Thursday 17 January 2013

F. LVT is an attack on families

• It's a tax on gardens
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• It's an attack on families who need big homes and gardens

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• It's wrong to assume that employers will pass on their NIC savings as higher wages (skip to article)
• It's an attack on single people who'd have to pay as much as a couple (skip to article)
• FOOTNOTE: The close correlation between build density and land values (skip to footnote)

1. "It's a tax on gardens"

The short answer to that is: "No it isn't. It's a tax on where the garden is. If you really want to live in an expensive area and have a big garden, then the tax will indeed be very high, but if it's the garden that is important to you then you will always be able to find something affordable. You just might have live in an area where gardens are the norm and where there is no particular premium attached to them (less scarcity value), which is in fact nearly all residential areas."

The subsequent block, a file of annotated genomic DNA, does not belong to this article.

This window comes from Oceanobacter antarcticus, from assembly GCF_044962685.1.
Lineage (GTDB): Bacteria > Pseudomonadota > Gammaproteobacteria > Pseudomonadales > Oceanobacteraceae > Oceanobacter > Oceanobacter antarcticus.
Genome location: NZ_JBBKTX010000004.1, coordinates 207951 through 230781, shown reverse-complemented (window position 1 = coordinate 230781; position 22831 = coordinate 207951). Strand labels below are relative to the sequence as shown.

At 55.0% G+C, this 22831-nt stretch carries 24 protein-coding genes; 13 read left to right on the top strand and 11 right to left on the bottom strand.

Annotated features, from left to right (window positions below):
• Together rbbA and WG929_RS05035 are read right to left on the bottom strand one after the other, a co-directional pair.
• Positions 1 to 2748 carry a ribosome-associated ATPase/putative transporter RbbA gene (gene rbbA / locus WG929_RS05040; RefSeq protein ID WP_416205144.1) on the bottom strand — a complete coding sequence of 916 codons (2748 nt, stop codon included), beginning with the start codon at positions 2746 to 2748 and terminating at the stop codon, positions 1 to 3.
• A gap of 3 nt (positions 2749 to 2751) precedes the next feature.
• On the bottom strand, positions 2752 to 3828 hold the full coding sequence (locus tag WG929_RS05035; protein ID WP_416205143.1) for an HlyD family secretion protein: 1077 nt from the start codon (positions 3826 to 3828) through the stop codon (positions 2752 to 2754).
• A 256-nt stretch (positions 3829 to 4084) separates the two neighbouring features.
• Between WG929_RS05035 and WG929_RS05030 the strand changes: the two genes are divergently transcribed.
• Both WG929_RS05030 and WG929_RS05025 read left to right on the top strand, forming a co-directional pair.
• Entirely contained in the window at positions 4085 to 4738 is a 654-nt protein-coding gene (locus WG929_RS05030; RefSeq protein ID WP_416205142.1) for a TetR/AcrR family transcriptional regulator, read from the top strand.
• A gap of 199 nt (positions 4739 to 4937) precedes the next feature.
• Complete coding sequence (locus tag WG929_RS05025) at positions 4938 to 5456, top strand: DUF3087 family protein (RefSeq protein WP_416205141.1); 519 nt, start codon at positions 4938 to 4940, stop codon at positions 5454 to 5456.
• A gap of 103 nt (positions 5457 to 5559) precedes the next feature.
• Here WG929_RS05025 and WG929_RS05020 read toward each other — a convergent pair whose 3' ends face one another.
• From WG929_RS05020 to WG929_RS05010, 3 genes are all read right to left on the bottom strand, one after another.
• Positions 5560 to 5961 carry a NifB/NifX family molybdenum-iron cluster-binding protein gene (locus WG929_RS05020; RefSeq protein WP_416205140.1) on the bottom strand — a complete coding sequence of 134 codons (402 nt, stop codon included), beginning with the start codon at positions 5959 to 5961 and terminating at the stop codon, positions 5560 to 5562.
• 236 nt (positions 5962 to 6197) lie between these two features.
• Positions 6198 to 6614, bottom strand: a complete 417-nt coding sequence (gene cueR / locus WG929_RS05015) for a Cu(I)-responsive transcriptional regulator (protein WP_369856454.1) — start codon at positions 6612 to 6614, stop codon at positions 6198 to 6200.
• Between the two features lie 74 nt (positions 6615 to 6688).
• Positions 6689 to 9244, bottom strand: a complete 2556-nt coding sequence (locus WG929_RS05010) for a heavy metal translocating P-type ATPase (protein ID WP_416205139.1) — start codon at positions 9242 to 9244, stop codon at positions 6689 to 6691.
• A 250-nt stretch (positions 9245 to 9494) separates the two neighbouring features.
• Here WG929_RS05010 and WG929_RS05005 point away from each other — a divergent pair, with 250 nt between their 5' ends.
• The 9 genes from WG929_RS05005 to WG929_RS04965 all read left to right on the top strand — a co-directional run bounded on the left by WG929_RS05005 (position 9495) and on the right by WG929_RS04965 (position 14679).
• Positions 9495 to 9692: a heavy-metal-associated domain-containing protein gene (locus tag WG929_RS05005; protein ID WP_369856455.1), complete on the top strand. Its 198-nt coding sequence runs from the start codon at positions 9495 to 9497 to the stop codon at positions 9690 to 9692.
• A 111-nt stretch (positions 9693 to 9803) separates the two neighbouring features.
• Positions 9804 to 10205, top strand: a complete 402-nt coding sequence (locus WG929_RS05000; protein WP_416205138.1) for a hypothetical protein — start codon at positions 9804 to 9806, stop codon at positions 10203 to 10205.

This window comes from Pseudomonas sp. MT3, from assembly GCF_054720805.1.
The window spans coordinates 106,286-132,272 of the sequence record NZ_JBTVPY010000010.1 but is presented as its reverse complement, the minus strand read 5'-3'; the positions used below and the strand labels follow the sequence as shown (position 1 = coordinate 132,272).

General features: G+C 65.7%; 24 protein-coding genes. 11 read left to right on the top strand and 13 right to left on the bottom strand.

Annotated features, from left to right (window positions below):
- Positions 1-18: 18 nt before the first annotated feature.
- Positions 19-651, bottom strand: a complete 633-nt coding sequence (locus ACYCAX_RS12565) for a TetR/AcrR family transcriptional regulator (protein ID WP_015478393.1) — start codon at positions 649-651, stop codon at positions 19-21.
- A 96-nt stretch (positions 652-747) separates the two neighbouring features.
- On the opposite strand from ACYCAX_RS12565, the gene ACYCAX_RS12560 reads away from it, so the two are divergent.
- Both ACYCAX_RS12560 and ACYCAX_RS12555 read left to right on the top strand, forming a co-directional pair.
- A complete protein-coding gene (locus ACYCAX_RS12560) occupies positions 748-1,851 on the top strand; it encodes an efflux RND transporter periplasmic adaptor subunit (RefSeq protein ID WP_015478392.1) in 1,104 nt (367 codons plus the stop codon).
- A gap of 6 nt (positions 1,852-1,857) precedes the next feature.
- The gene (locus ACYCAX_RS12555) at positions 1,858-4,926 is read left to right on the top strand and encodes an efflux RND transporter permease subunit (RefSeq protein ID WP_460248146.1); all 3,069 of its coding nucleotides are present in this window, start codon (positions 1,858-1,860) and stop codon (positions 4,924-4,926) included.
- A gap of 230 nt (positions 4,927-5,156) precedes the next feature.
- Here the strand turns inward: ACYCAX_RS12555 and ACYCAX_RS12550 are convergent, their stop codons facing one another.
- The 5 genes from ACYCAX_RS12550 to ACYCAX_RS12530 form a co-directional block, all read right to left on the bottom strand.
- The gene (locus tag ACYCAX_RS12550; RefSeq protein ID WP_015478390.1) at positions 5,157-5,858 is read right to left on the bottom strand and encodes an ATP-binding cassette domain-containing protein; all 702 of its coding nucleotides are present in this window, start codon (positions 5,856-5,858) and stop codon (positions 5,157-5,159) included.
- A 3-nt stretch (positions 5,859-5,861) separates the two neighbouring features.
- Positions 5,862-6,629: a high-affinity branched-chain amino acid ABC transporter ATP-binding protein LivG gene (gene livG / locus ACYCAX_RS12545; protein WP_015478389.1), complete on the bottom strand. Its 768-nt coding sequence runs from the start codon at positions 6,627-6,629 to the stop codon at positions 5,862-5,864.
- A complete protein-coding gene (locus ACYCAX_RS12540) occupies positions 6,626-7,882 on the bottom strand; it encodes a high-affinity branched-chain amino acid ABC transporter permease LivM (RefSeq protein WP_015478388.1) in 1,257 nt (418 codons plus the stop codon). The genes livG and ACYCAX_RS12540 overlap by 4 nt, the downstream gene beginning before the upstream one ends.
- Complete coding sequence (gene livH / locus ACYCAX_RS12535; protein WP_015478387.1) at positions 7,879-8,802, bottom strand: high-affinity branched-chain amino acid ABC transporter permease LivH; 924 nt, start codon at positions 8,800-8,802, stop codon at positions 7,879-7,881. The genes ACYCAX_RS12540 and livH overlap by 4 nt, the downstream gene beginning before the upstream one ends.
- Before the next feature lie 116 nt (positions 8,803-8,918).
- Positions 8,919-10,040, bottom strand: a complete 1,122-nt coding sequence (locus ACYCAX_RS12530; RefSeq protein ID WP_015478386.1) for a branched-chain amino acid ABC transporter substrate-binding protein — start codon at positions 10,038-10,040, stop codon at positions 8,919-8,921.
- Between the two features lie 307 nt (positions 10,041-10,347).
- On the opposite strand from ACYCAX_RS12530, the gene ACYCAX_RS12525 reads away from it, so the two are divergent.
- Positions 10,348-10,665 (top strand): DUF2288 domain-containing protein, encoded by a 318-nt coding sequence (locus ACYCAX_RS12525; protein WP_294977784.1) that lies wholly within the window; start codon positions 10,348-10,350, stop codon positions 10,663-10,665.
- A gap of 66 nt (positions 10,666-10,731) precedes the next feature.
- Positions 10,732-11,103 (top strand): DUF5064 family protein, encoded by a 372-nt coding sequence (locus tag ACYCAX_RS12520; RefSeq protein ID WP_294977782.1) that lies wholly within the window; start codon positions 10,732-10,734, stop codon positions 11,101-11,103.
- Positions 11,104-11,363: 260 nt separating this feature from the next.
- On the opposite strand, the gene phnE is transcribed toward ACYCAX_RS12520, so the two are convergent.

The long answer (see below) comes to exactly the same thing, but involves actually knowing about land values.

2. "It's an attack on families who need big homes and gardens


I have seen people advance The Poor Widow Bogey and this argument together, which just shows that the Homeys care little for logic or any sort of intellectual coherence. The interests of Poor Widows In Mansions and families with children who want to buy a house are diametrically opposed.

Even more irritating is that in the next breath, the Home-Owner-Ists say that 'local services' should be funded by a Poll Tax. That really would be a tax on families i.e. larger households, who would clearly pay more under a Poll Tax and less under LVT. While LVT would increase the tax payable by Poor Widows In Mansions, a Poll Tax is the equal and opposite and would increase the tax bill payable by Poor Widows in lower value housing, who probably deserve more sympathy.

A shift from taxing output and employment to taxing land values will increase the tax payable on the Poor Widow's Mansion (and thus will ultimately be 'paid' by heirs who will receive a smaller or no inheritance) but that same tax shift will enormously benefit working families with children, and especially young couples who would like to settle down, move out of their flat into a house and have kids. The heirs' loss is the family's gain.